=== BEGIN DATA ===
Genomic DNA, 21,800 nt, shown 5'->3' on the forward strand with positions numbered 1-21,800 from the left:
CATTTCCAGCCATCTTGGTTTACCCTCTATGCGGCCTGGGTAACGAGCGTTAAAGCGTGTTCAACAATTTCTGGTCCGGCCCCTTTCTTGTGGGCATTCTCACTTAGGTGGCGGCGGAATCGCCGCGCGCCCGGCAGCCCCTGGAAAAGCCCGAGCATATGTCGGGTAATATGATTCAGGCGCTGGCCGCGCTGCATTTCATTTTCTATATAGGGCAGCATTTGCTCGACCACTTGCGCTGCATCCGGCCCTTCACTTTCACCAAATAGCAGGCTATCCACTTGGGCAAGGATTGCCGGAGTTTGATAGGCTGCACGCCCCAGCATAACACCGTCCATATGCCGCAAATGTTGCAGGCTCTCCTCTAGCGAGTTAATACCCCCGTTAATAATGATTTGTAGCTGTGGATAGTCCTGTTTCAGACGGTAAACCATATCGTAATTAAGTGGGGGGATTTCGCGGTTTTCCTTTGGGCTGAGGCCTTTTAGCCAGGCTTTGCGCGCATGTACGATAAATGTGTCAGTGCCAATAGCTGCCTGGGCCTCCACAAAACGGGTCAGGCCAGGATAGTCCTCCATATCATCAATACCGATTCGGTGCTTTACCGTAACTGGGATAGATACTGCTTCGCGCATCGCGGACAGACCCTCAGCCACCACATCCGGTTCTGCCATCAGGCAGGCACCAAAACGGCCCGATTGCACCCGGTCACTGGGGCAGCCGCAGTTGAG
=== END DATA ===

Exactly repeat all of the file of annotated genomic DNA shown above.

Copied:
Genomic DNA, 21,800 nt, shown 5'->3' on the forward strand with positions numbered 1-21,800 from the left:
CATTTCCAGCCATCTTGGTTTACCCTCTATGCGGCCTGGGTAACGAGCGTTAAAGCGTGTTCAACAATTTCTGGTCCGGCCCCTTTCTTGTGGGCATTCTCACTTAGGTGGCGGCGGAATCGCCGCGCGCCCGGCAGCCCCTGGAAAAGCCCGAGCATATGTCGGGTAATATGATTCAGGCGCTGGCCGCGCTGCATTTCATTTTCTATATAGGGCAGCATTTGCTCGACCACTTGCGCTGCATCCGGCCCTTCACTTTCACCAAATAGCAGGCTATCCACTTGGGCAAGGATTGCCGGAGTTTGATAGGCTGCACGCCCCAGCATAACACCGTCCATATGCCGCAAATGTTGCAGGCTCTCCTCTAGCGAGTTAATACCCCCGTTAATAATGATTTGTAGCTGTGGATAGTCCTGTTTCAGACGGTAAACCATATCGTAATTAAGTGGGGGGATTTCGCGGTTTTCCTTTGGGCTGAGGCCTTTTAGCCAGGCTTTGCGCGCATGTACGATAAATGTGTCAGTGCCAATAGCTGCCTGGGCCTCCACAAAACGGGTCAGGCCAGGATAGTCCTCCATATCATCAATACCGATTCGGTGCTTTACCGTAACTGGGATAGATACTGCTTCGCGCATCGCGGACAGACCCTCAGCCACCACATCCGGTTCTGCCATCAGGCAGGCACCAAAACGGCCCGATTGCACCCGGTCACTGGGGCAGCCGCAGTTGAG